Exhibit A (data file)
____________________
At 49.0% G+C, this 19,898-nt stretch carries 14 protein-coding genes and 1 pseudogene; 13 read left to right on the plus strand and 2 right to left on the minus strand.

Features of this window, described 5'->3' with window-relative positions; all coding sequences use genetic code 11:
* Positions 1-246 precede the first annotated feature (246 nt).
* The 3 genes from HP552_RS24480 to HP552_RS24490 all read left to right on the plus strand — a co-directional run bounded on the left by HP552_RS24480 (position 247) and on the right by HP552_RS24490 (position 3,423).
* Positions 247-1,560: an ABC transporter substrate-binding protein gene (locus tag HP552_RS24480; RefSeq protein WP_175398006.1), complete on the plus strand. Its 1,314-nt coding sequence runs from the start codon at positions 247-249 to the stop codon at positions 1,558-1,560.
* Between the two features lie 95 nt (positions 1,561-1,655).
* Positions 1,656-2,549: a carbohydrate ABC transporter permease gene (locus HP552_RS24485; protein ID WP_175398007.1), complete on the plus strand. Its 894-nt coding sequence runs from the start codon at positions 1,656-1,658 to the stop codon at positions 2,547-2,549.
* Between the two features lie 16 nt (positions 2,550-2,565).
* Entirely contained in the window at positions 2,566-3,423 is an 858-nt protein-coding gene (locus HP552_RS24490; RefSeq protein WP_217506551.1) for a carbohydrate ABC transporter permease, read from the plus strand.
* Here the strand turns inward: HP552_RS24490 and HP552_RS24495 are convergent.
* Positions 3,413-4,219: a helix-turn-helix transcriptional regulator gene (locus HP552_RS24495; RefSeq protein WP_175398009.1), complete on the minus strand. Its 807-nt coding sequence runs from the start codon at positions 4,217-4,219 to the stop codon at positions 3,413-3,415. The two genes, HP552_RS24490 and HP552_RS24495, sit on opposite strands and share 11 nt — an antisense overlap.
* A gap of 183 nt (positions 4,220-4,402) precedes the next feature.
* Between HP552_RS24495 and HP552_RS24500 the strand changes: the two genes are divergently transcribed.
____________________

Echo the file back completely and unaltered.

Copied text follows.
At 49.0% G+C, this 19,898-nt stretch carries 14 protein-coding genes and 1 pseudogene; 13 read left to right on the plus strand and 2 right to left on the minus strand.

Features of this window, described 5'->3' with window-relative positions; all coding sequences use genetic code 11:
* Positions 1-246 precede the first annotated feature (246 nt).
* The 3 genes from HP552_RS24480 to HP552_RS24490 all read left to right on the plus strand — a co-directional run bounded on the left by HP552_RS24480 (position 247) and on the right by HP552_RS24490 (position 3,423).
* Positions 247-1,560: an ABC transporter substrate-binding protein gene (locus tag HP552_RS24480; RefSeq protein WP_175398006.1), complete on the plus strand. Its 1,314-nt coding sequence runs from the start codon at positions 247-249 to the stop codon at positions 1,558-1,560.
* Between the two features lie 95 nt (positions 1,561-1,655).
* Positions 1,656-2,549: a carbohydrate ABC transporter permease gene (locus HP552_RS24485; protein ID WP_175398007.1), complete on the plus strand. Its 894-nt coding sequence runs from the start codon at positions 1,656-1,658 to the stop codon at positions 2,547-2,549.
* Between the two features lie 16 nt (positions 2,550-2,565).
* Entirely contained in the window at positions 2,566-3,423 is an 858-nt protein-coding gene (locus HP552_RS24490; RefSeq protein WP_217506551.1) for a carbohydrate ABC transporter permease, read from the plus strand.
* Here the strand turns inward: HP552_RS24490 and HP552_RS24495 are convergent.
* Positions 3,413-4,219: a helix-turn-helix transcriptional regulator gene (locus HP552_RS24495; RefSeq protein WP_175398009.1), complete on the minus strand. Its 807-nt coding sequence runs from the start codon at positions 4,217-4,219 to the stop codon at positions 3,413-3,415. The two genes, HP552_RS24490 and HP552_RS24495, sit on opposite strands and share 11 nt — an antisense overlap.
* A gap of 183 nt (positions 4,220-4,402) precedes the next feature.
* Between HP552_RS24495 and HP552_RS24500 the strand changes: the two genes are divergently transcribed.